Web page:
Most of the frustrated Destiel shippers I know are straight. By definition, queerbaiting is to get gay people to watch the show. Apparently it works on all sexualities. Who knew, huh?
Of course, I’m biased. Because I like the unspokenness of it. I like being able to look at a Cas and Dean scene and unpick it for myself, without the text whacking me over the head with a canon relationship . They leave it to the performances, mostly.
SPN has always been about the grey areas of morality, masculinity- and, it seems, sexuality. Dean in particular flirts with both men and women to get information, is constantly sexualised by monsters, and in Everybody Hates Hitler is visibly disappointed when Aaron’s ‘gay thing’ turns out to be a coverup for Aaron tailing him.
So much about the characters’ choices and behaviour can be interpreted, re-interpreted, examined and yet nobody is wrong and nobody is right, because it’s all subtext. If Destiel was text, would there be such piles of meta- some terrible, some excellent, all art- arguing back and forth about it? Of course not. It’s the unspoken things that inspire creativity in fans. It’s the unspoken things that attract fans, especially the perverse teenagers like me who actually prefer the whole desperately unspoken aspect just because it’s fascinating.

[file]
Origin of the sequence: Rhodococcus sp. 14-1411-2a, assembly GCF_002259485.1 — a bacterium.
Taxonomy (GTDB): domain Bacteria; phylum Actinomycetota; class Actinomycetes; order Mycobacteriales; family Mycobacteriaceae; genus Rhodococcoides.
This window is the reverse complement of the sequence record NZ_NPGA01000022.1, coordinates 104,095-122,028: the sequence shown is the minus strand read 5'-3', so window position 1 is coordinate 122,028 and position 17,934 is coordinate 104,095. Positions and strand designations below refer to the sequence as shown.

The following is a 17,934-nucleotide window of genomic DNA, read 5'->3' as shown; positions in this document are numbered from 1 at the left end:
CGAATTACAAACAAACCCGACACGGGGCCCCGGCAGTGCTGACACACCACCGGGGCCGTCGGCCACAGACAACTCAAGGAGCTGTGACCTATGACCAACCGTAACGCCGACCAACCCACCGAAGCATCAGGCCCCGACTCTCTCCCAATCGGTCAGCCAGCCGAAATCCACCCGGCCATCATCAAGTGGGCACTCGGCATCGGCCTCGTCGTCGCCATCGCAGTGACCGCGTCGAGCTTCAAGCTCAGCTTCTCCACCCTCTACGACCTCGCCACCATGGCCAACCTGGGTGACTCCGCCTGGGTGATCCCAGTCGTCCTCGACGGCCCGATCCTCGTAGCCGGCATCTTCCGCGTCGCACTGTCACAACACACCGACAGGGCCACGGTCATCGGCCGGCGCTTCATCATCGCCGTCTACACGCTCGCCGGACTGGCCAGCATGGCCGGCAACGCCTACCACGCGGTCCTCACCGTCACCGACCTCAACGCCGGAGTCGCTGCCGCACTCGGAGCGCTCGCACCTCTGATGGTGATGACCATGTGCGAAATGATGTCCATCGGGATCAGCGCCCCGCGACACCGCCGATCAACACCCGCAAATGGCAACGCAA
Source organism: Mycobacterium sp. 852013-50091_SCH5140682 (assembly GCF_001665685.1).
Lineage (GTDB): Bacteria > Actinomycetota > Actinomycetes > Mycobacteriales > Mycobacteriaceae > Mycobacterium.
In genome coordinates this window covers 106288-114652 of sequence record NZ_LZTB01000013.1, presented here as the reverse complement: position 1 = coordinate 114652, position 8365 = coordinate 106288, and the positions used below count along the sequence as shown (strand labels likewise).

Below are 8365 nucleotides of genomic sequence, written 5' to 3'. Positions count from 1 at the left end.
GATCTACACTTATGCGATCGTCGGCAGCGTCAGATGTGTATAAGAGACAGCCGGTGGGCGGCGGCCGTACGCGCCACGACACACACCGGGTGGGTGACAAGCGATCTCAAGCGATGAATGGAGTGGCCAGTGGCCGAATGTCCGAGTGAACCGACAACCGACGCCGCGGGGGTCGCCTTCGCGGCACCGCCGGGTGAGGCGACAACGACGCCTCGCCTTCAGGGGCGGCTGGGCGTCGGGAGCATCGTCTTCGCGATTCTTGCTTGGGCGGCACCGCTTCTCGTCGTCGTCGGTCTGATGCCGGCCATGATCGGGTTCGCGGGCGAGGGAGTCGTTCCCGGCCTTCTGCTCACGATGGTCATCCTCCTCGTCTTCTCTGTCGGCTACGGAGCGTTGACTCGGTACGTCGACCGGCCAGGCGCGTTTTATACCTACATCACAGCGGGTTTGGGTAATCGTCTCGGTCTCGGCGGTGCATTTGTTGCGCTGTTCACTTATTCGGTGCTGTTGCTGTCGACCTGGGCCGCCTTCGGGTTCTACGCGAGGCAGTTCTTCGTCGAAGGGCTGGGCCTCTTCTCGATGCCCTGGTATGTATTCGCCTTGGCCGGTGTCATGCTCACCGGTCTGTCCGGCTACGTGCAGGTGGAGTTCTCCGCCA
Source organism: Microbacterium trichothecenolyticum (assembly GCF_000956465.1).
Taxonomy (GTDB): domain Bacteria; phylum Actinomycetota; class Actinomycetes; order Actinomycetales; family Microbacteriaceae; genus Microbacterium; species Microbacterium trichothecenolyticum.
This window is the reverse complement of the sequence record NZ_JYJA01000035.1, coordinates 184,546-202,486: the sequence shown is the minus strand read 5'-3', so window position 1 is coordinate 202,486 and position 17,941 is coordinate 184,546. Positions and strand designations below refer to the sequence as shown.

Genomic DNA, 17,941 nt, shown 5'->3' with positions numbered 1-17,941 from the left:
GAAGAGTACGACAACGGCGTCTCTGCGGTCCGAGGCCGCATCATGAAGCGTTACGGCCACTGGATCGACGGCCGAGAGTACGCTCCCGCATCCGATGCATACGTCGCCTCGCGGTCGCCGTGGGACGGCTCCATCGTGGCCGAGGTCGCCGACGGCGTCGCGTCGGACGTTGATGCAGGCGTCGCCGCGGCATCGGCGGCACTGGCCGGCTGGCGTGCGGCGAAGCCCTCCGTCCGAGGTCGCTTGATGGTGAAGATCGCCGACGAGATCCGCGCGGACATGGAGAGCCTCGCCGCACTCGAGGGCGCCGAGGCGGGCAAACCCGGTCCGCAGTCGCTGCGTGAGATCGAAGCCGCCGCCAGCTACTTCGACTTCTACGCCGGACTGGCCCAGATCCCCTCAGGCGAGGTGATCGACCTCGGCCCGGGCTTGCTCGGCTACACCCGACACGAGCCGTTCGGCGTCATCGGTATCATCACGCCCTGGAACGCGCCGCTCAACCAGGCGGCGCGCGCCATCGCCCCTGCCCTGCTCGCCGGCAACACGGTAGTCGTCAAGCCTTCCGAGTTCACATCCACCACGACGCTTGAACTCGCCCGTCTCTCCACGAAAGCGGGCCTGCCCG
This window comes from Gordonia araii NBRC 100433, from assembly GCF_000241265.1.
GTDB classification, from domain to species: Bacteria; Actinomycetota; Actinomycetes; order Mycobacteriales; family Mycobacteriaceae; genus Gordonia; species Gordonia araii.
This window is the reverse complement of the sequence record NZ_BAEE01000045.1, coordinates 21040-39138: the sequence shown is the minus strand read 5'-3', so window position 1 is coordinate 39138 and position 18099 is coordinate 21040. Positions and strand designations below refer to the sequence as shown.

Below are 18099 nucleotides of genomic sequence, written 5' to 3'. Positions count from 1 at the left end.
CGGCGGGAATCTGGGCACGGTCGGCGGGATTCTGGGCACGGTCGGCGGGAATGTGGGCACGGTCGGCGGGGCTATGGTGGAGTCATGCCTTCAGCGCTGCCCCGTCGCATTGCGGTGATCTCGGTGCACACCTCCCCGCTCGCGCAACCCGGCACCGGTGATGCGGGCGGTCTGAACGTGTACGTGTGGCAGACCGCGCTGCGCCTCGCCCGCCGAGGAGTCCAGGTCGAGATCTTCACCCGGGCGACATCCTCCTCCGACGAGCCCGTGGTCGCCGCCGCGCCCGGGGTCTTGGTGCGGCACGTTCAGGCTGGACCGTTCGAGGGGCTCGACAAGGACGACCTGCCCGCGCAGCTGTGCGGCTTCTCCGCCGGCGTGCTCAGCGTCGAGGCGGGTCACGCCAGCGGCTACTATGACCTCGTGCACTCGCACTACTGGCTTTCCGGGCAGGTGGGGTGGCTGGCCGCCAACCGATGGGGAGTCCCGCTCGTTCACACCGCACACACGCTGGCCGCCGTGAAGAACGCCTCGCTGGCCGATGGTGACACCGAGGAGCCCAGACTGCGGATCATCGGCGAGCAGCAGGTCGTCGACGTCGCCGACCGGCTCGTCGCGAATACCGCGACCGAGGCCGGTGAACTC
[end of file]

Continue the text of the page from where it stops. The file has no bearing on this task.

Perhaps this is where the queerbaiting accusations stem from. Destiel, as a ship, is obsessed over because it has such give to it. Unspokenness breeds fanfiction, meta, discussion. It allows their relationship to keep going, to not become stale. People become invested, involved. Maybe that is queerbaiting- but is it such a bad thing that people should care so much about their relationship? It’s only the same as with Sam and Dean themselves- their pain, all those glances back and forth at each other, basically fuel SPN.
To bottom-line it: if anyone thinks that without unspoken subtext we would still have a show, kindly raise your hand.